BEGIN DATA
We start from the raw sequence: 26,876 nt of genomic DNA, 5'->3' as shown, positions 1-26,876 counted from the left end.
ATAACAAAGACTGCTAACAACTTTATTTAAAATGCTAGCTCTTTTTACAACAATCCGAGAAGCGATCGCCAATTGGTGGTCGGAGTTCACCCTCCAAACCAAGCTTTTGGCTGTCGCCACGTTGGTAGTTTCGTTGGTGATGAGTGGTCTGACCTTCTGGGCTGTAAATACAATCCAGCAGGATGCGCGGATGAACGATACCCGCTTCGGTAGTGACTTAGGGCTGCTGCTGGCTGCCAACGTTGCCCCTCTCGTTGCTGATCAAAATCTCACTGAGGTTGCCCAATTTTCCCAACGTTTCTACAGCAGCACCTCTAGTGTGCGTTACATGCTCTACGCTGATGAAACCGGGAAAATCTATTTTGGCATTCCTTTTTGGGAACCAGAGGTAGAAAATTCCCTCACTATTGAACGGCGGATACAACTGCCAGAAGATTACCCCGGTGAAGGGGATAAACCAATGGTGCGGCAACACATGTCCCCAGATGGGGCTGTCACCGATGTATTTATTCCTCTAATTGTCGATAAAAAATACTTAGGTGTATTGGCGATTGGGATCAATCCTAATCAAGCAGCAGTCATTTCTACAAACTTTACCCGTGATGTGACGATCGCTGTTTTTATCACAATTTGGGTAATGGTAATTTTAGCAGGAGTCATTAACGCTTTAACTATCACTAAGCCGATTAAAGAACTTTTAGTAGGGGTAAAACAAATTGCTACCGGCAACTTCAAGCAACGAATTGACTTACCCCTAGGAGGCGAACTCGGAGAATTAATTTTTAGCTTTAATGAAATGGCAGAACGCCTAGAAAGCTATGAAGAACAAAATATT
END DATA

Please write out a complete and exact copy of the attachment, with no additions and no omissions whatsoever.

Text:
We start from the raw sequence: 26,876 nt of genomic DNA, 5'->3' as shown, positions 1-26,876 counted from the left end.
ATAACAAAGACTGCTAACAACTTTATTTAAAATGCTAGCTCTTTTTACAACAATCCGAGAAGCGATCGCCAATTGGTGGTCGGAGTTCACCCTCCAAACCAAGCTTTTGGCTGTCGCCACGTTGGTAGTTTCGTTGGTGATGAGTGGTCTGACCTTCTGGGCTGTAAATACAATCCAGCAGGATGCGCGGATGAACGATACCCGCTTCGGTAGTGACTTAGGGCTGCTGCTGGCTGCCAACGTTGCCCCTCTCGTTGCTGATCAAAATCTCACTGAGGTTGCCCAATTTTCCCAACGTTTCTACAGCAGCACCTCTAGTGTGCGTTACATGCTCTACGCTGATGAAACCGGGAAAATCTATTTTGGCATTCCTTTTTGGGAACCAGAGGTAGAAAATTCCCTCACTATTGAACGGCGGATACAACTGCCAGAAGATTACCCCGGTGAAGGGGATAAACCAATGGTGCGGCAACACATGTCCCCAGATGGGGCTGTCACCGATGTATTTATTCCTCTAATTGTCGATAAAAAATACTTAGGTGTATTGGCGATTGGGATCAATCCTAATCAAGCAGCAGTCATTTCTACAAACTTTACCCGTGATGTGACGATCGCTGTTTTTATCACAATTTGGGTAATGGTAATTTTAGCAGGAGTCATTAACGCTTTAACTATCACTAAGCCGATTAAAGAACTTTTAGTAGGGGTAAAACAAATTGCTACCGGCAACTTCAAGCAACGAATTGACTTACCCCTAGGAGGCGAACTCGGAGAATTAATTTTTAGCTTTAATGAAATGGCAGAACGCCTAGAAAGCTATGAAGAACAAAATATT